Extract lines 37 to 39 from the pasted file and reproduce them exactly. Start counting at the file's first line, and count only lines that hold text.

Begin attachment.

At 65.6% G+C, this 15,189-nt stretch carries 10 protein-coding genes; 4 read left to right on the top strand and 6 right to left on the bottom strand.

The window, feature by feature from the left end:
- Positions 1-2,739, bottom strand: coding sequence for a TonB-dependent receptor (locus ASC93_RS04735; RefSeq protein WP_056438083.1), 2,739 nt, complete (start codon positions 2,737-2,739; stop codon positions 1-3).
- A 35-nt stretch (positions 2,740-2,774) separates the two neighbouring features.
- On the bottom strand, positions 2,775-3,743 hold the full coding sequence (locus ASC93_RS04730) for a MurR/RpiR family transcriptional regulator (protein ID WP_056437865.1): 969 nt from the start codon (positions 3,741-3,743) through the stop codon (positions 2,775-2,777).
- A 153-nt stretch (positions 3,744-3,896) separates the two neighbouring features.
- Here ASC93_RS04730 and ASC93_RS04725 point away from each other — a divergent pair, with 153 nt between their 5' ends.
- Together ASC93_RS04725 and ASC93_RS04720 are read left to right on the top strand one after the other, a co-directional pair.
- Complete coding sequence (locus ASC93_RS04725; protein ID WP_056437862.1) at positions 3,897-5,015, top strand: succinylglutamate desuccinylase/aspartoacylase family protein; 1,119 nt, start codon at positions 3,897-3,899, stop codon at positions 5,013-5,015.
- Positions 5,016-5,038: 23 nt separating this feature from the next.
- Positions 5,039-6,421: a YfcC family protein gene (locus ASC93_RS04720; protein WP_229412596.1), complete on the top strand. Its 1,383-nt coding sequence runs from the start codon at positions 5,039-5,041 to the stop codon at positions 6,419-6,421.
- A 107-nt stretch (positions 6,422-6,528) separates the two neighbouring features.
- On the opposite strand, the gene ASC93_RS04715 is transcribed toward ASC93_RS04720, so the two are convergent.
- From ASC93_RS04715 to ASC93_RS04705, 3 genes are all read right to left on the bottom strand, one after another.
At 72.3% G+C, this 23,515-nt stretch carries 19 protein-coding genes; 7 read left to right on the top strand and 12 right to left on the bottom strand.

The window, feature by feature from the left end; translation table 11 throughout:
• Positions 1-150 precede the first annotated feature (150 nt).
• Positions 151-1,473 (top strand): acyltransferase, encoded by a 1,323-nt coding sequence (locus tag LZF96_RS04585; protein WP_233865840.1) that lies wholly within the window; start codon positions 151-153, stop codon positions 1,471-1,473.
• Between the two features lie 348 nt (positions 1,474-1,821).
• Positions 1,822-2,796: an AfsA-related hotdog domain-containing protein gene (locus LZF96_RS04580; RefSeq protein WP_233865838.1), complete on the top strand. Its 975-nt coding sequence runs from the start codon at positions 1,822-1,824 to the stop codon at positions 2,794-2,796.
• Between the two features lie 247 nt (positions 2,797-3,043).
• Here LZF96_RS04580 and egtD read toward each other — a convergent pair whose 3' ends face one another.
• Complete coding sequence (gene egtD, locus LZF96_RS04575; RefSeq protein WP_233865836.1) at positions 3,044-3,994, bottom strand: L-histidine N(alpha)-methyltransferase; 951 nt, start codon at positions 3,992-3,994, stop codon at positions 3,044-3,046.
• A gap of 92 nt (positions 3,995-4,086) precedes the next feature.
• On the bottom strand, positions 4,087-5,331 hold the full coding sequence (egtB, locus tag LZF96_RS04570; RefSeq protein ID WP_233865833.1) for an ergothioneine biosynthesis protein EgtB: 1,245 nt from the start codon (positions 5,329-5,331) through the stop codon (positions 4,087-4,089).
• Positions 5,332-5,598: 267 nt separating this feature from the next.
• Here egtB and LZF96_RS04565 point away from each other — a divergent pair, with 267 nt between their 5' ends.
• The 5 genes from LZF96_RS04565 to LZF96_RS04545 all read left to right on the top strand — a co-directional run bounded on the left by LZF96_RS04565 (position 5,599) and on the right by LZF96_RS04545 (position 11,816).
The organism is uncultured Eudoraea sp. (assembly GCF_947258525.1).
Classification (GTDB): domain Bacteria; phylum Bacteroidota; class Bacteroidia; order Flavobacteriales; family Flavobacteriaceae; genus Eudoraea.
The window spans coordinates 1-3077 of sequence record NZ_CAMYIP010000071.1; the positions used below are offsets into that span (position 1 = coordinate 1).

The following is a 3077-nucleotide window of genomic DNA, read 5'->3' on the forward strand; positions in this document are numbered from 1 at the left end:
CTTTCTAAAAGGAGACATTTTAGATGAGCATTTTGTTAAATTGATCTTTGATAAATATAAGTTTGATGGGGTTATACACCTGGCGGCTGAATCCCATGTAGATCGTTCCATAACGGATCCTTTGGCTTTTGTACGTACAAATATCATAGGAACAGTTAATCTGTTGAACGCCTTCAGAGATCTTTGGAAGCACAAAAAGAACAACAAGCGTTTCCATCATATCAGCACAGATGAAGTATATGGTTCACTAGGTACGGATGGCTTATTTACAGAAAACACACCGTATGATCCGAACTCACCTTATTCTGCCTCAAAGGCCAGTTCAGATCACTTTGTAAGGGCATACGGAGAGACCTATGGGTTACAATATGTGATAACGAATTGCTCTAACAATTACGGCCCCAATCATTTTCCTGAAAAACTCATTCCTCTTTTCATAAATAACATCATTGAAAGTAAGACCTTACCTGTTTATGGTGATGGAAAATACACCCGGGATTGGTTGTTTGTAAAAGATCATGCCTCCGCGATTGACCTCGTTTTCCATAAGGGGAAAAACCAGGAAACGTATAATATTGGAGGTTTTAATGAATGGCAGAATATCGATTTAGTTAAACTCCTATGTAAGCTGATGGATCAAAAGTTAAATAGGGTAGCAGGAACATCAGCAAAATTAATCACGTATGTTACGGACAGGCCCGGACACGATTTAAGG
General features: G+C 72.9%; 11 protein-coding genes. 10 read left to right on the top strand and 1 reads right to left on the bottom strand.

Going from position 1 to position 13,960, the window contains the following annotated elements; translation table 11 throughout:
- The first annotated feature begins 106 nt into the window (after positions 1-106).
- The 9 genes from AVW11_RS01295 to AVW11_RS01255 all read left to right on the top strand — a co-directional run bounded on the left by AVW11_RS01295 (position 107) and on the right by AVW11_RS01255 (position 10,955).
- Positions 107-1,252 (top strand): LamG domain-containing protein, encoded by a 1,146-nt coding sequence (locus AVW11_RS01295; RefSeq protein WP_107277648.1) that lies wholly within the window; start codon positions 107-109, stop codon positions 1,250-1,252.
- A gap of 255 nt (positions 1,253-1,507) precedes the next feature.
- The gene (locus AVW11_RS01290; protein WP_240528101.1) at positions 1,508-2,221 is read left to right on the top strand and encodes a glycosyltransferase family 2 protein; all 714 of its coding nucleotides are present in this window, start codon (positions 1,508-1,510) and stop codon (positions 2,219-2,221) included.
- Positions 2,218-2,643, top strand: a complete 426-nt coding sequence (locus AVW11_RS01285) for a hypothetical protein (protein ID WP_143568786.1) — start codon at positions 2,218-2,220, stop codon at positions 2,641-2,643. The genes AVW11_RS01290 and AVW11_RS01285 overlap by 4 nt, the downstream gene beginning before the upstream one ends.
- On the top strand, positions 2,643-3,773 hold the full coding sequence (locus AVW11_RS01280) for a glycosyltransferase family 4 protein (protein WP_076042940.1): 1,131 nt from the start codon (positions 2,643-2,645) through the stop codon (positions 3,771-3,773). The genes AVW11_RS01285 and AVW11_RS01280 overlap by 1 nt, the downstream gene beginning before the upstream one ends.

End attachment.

- The 9 genes from AVW11_RS01295 to AVW11_RS01255 all read left to right on the top strand — a co-directional run bounded on the left by AVW11_RS01295 (position 107) and on the right by AVW11_RS01255 (position 10,955).
- Positions 107-1,252 (top strand): LamG domain-containing protein, encoded by a 1,146-nt coding sequence (locus AVW11_RS01295; RefSeq protein WP_107277648.1) that lies wholly within the window; start codon positions 107-109, stop codon positions 1,250-1,252.
- A gap of 255 nt (positions 1,253-1,507) precedes the next feature.